Futures moved up nearly 20 points as the Fed announced expansion of it securities lending program, all designed to improve liquidity.
The Fed will lend up to $200 billion of Treasury securities to primary dealers secured for a term of 28 days (it was previously overnight) and will now take other forms of collateral, including non-agency (i.e. non-Fannie Mae or non-Freddie Mac mortgages) AAA private label residential mortgage backed securities (this means jumbo loans--those over $417,000).
This action is being coordinated with other national banks. The agreements with the foreign banks is a way of providing these foreign banks with more dollars. The Fed is trying to buy more time to ease the pressure on liquidity; most traders are applauding the move.
Every time the Fed has done something, we have had a rally. Their move on Friday definitely blunted the effect of the poor jobs report.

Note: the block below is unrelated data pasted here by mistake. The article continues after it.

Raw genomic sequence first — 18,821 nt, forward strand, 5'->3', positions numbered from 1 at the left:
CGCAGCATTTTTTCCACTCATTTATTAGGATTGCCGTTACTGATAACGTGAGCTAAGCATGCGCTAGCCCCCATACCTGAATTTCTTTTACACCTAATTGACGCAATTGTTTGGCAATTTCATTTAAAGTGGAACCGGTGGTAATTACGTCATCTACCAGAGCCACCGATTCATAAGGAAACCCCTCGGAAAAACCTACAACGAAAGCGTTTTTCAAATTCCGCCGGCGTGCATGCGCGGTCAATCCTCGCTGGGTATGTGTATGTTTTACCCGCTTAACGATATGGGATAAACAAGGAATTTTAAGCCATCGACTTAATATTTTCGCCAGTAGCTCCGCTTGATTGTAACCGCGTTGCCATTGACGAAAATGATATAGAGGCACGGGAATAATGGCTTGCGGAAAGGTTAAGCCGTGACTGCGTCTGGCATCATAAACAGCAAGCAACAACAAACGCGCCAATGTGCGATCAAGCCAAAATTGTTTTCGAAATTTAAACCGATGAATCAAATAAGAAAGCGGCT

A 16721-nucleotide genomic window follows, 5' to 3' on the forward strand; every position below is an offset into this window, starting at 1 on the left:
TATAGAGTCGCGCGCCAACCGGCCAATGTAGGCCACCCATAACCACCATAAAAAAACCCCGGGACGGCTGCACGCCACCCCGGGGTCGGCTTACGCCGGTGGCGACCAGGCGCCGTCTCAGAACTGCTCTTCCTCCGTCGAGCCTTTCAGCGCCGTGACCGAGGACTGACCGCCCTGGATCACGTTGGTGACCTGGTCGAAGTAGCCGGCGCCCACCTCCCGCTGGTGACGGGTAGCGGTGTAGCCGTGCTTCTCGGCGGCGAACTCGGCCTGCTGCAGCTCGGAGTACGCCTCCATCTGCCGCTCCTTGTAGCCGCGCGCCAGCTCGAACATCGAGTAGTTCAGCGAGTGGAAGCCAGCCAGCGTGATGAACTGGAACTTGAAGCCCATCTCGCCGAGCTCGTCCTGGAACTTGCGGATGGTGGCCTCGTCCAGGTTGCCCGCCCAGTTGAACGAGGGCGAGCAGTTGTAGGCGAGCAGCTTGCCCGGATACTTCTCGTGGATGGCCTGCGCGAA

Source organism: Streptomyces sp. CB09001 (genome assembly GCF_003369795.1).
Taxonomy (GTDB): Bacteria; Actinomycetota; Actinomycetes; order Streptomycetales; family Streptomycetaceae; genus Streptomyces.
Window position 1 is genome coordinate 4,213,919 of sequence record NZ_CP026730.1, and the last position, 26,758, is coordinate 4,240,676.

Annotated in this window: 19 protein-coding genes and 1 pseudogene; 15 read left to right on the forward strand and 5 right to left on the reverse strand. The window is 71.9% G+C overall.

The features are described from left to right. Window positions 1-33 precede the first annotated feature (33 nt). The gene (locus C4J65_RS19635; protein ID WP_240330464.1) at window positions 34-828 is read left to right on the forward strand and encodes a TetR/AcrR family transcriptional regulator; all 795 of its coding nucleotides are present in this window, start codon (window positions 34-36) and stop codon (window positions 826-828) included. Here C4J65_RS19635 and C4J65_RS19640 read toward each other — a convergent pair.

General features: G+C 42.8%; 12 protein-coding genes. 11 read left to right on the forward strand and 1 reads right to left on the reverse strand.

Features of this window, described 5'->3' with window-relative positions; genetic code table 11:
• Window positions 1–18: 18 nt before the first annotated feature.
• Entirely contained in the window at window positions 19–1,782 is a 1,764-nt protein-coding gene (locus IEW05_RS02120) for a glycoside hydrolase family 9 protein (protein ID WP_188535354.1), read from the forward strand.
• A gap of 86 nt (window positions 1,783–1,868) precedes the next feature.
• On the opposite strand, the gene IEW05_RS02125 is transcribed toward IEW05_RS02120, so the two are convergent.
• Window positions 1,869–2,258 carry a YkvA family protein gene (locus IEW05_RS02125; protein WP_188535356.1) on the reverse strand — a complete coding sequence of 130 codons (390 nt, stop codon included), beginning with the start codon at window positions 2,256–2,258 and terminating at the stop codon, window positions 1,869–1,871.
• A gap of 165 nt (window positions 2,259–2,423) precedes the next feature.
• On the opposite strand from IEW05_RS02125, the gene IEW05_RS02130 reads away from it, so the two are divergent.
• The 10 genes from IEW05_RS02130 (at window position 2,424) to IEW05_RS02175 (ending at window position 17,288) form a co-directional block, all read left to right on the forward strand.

This has improved the metrics, which have been poor. European bourses moved up, and the dollar has rallied.
Freddie Mac and Fannie Mae both rallied now up about 17 percent each.
Financials have also rallied; Lehman and Citi also up about 8 percent.
Elsewhere, HMOs are getting hammered as WellPoint cut its full year forecast to $5.76 to $6.01, from $6.41 a share. This as a result of misjudged 2007 cost trends and disappointing enrollment trends.
Wellpoint down 21 percent, Humana down 16 percent, United Healthcare down 11 percent, Aetna down 10 percent.
Aetna reaffirmed its 2008 guidance of $4.00 (analyst estimate is $4.04). Goldman Sachs cut the entire HMO group, saying that pressure to keep prices down combined with upward pressure on medical costs were threatening the industry with an "outright downturn."
Texas Instruments down 2 percent on a somewhat downbeat mid-quarter update.
GE CEO Jeff Immelt said that NBC Universal was not for sale. GE is our parent company.
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